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4/16/24 - SIS Virtual Event - Community of Practice Meeting - Perspectives in Aging
Tuesday, April 16, 2024, 7:00 PM - 8:00 PM EDT
Category: Events

Title: The Aging Hand 


Members - FREE

Non-Members - $20


Virtual Meeting 7:00 pm 


Please note - These sessions are not recorded for future viewing.




Number of Contact Hours: 1.0


Facilitator and Speaker:  

Speaker:  Susanne Giannitti OTR/L

Facilitator: Susanne Giannitti OTR/L


Bio/Background of the Speakers:

ConnOTA community of practice-perspectives in aging members are OT practitioners who work with older adults, have worked with older adults, or who are seeking to work with this population. Areas of practice include but are not limited to hospitals, skilled nursing facilities, long-term care facilities, home care, ALF, ILF, Adult Day Care, Senior Centers, as well as students, retirees, and those who teach older adult OT content. Members bring their expertise and skill set as well as questions and a strong desire to use social learning theory to learn, share, and pool resources and knowledge.

Mastery of group objectives is orally assessed.

Learning Objectives Attendees Should Achieve:

By the end of the session, participants will be able to:

  1. Name eight normal age-related changes in the hand.
  2. Recognize the effects of arthritis, Parkinson’s Disease, Dupuytren’s Contracture, CVA, and Diabetes have on aging hand function.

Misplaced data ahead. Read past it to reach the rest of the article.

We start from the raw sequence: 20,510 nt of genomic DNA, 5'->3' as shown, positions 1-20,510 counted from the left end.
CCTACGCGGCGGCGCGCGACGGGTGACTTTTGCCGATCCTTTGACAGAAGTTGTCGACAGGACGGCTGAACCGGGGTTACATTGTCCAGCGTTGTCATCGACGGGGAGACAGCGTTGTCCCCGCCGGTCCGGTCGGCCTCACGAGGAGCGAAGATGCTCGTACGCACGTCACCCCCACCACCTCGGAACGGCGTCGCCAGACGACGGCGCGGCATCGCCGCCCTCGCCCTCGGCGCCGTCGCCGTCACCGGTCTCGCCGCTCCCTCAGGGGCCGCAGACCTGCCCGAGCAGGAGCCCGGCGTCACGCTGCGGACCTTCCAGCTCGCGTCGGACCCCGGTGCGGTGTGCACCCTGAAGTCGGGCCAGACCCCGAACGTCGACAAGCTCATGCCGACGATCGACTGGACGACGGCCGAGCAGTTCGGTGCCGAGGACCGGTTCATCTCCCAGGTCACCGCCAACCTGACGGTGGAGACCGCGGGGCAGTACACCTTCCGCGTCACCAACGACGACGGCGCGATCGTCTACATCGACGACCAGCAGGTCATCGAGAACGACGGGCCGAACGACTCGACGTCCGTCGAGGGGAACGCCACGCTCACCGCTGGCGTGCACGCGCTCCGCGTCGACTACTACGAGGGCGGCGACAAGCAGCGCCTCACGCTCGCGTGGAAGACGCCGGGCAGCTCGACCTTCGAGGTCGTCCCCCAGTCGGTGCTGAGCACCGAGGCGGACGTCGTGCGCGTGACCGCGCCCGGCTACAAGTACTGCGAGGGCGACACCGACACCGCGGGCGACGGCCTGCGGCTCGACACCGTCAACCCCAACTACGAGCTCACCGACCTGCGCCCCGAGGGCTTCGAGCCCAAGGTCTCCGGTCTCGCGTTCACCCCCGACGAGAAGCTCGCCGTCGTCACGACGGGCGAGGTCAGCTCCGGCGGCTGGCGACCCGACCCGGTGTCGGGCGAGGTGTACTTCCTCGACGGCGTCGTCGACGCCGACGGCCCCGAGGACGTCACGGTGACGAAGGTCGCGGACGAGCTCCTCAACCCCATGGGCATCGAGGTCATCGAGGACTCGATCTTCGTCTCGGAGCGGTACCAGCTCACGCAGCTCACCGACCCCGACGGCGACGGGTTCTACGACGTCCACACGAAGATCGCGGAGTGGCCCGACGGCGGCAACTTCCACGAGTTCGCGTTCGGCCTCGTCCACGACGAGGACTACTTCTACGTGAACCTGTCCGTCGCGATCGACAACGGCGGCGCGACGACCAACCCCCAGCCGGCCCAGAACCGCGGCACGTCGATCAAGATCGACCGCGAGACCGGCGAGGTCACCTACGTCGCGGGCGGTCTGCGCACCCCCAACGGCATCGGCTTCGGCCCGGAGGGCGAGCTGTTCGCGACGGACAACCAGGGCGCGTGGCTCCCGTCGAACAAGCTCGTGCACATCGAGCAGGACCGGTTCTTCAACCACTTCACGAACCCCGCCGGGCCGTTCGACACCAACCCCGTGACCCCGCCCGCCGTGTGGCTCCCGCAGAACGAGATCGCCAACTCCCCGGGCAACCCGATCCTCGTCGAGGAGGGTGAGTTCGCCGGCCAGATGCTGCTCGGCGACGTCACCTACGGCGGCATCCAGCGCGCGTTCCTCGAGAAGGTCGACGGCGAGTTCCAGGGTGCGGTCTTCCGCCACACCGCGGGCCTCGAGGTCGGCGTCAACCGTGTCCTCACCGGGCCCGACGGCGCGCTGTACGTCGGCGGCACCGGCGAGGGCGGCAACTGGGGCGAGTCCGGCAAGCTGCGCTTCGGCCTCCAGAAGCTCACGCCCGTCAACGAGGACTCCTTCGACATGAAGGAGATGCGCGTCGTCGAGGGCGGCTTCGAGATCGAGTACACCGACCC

3. Provide patients with joint protection techniques.


Summary of Event:

Studying the aging hand is important due to its profound implications for the quality of life and independence of older individuals. As the hand undergoes natural aging processes, it becomes susceptible to pathologies that can significantly impact function. Conditions such as osteoarthritis, Dupuytren's contracture, Parkinson’s Disease, CVA, and diabetes commonly affect the aging hand, leading to pain, stiffness, and deformities that interfere with daily activities. Additionally, age-related changes in skin elasticity, muscle mass, and joint flexibility can exacerbate the risk of injuries, such as fractures, dislocations, and healing further compromising hand function. Understanding the underlying mechanisms of these pathologies and their impact on hand function is essential for developing effective preventive strategies, therapeutic interventions, and occupational therapy approaches tailored to the unique needs of older adults.


This event is sponsored by Connecticut occupational therapy practitioners. ConnOTA is supporting this event by overseeing the award of CEUs for registered participants.